The GDPR (General Data Protection Regulation) is a set of rules reforming privacy and security regulations that takes effect on 25th May, 2018. There are severe penalties for breaching the GDPR regulation and these can reach as high as 20 million euros or 4% of turnover. We can either look at this as a pain in the backside or as an opportunity
Why GDPR regulation necessary?
GDPR defines personal data as anything that can be used to directly or indirectly identify the person. Names, photos, email addresses, bank details, posts on social networking websites, medical information or even IP addresses.
Since then, Internet usage has become a great deal more widespread, and technological advances such as cloud storage and social media have changed the way data is processed and transferred. The rules needed updating, they needed to be uniform, and they needed to be applied more rigorously.
- Appoint one of your directors to be accountable. This person should be suitably competent to handle the technicalities involved, and it’s worth considering where you want the accountability to fall – with IT, legal, marketing or elsewhere.
- Ensure you have safeguards in place: procedures to ensure data is confidential, accurate, available when necessary, backed up and encrypted.
- Ensure your suppliers are GDPR-compliant. Any service provider you use to process data has to comply with GDPR standards – and ensuring they do is on you.
- Ensure your customers, clients or website users have explicitly consented to their data being stored. This is a significant change, and most current measures are not sufficient. Your records need to prove that users have agreed to you storing their data – and failing to disagree is not enough. Crucially, users will also have a statutory right to have their data erased permanently from your records – so you’ll need the capacity to do that too.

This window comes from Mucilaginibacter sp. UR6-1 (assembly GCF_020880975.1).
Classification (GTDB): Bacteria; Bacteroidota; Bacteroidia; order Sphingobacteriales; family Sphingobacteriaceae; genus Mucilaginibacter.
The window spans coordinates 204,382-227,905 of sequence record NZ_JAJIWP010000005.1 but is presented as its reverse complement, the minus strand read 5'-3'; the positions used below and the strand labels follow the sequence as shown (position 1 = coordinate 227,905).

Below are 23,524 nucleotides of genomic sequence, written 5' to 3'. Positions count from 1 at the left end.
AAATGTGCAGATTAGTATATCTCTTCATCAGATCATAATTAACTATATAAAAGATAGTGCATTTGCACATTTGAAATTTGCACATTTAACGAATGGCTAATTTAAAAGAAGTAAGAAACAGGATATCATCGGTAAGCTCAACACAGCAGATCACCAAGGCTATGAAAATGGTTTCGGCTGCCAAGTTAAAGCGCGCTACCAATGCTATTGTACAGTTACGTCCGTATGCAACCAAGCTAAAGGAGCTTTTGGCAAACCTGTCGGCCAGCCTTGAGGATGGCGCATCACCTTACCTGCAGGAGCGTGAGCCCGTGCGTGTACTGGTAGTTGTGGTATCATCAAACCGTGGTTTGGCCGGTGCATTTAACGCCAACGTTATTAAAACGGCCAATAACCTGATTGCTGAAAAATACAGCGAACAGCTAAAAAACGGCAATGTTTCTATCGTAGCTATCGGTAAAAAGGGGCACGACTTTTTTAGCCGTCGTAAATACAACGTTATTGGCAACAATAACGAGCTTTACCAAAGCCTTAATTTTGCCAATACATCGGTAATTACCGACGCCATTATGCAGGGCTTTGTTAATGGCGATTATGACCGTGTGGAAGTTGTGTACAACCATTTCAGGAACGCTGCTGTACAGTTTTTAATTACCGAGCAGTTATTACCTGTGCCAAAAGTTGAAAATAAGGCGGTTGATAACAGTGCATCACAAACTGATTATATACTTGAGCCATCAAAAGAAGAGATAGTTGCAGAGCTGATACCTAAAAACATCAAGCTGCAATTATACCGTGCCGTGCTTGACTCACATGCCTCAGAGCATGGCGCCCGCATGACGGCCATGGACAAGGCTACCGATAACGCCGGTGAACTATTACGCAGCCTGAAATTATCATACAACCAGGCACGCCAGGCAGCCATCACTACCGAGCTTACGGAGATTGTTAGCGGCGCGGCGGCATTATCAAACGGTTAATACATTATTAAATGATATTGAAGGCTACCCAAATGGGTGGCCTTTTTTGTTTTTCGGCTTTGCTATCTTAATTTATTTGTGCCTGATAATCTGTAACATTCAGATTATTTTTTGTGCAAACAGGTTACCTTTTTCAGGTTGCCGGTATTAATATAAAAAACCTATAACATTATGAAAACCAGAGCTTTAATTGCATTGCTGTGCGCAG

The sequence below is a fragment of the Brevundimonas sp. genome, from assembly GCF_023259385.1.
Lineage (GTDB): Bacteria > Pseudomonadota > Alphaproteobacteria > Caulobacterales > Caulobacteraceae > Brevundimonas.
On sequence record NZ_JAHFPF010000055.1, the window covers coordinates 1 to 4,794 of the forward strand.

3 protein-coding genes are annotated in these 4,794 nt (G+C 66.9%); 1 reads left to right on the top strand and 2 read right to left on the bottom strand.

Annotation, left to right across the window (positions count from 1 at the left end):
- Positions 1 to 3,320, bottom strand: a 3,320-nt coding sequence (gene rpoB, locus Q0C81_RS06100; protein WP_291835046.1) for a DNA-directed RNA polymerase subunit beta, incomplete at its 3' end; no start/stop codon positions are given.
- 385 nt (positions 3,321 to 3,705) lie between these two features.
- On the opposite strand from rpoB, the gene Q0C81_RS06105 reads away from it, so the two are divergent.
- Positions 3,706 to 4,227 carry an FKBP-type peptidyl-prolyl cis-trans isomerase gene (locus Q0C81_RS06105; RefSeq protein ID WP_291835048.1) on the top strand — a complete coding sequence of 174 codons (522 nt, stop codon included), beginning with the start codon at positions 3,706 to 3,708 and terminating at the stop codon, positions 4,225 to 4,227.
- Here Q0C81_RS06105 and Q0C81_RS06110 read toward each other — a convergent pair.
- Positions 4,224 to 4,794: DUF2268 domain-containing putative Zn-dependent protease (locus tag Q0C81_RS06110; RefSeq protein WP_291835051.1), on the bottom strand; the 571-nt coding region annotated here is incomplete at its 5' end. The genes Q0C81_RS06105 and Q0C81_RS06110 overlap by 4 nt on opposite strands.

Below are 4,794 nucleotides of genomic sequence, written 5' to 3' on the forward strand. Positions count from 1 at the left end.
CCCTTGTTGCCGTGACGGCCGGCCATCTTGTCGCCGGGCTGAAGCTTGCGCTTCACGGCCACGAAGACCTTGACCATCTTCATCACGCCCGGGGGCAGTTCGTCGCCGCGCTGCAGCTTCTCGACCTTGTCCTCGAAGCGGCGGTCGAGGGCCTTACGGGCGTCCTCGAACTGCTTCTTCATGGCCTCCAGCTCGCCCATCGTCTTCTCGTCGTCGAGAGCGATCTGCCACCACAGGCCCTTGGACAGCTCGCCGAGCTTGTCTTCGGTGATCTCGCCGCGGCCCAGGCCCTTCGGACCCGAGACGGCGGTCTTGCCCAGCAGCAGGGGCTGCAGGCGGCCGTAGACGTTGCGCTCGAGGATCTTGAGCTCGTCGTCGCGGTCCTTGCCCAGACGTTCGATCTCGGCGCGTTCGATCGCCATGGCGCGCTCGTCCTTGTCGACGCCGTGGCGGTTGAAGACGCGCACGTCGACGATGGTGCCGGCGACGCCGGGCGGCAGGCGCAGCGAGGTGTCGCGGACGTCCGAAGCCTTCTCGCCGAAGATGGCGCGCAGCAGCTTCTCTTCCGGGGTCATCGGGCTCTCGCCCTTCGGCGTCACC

- Ensure you’re explaining to users, in plain language, what data you’re holding, how long you’re holding it for, and how users can withdraw their consent. Your policy has to be simple and appropriate, as well as containing all the required information.
- Report breaches. Under GDPR, any breach of data protection must be reported to the Information Commissioner’s Office within 72 hours. You’ll need a robust process for detecting, reporting and responding to data breaches.
- Be prepared for more access requests. As people become more aware of their data privacy rights, they are likely to query the data you’re holding, and you’ll need to turn those requests around in good time.
- Ensure that any IT / Marketing related project has relevant process in place to screen against GDPR regulation. E.g. Agile project with user stories or IT projects with necessary risks highlighted and mitigated against
Key steps for preparation
- Awareness, create necessary user stories for Agile projects / Make it part of requirements for all new projects. Log as Risks in projects that and make sure its mitigated
- Keep track of all personal data you hold and where it came from, from a website perspective this could be:
- Contact Us Forms
- Even signups
- User Registration
- Orders / Donations if ecommerce enabled
- Sharing / comments on blogs
- Update your privacy statement, incorporate how rights will be adhered too
- Check for the following rights are addressed for individuals
- the right to be informed;
- the right of access;
- the right to rectification;
- the right to erasure;
- the right to restrict processing;
- the right to data portability; (NEW)
- the right to object;
- the right not to be subject to automated decision-making including profiling
- If storing data particularly in the cloud or with external suppliers make sure data is:
- Encrypted at rest and in motion, use https when submitting details.
- The encryption keys should be managed by the organisation and the the SaaS vendor
- Evaluate each SaaS offering to make sure it complies with GDPR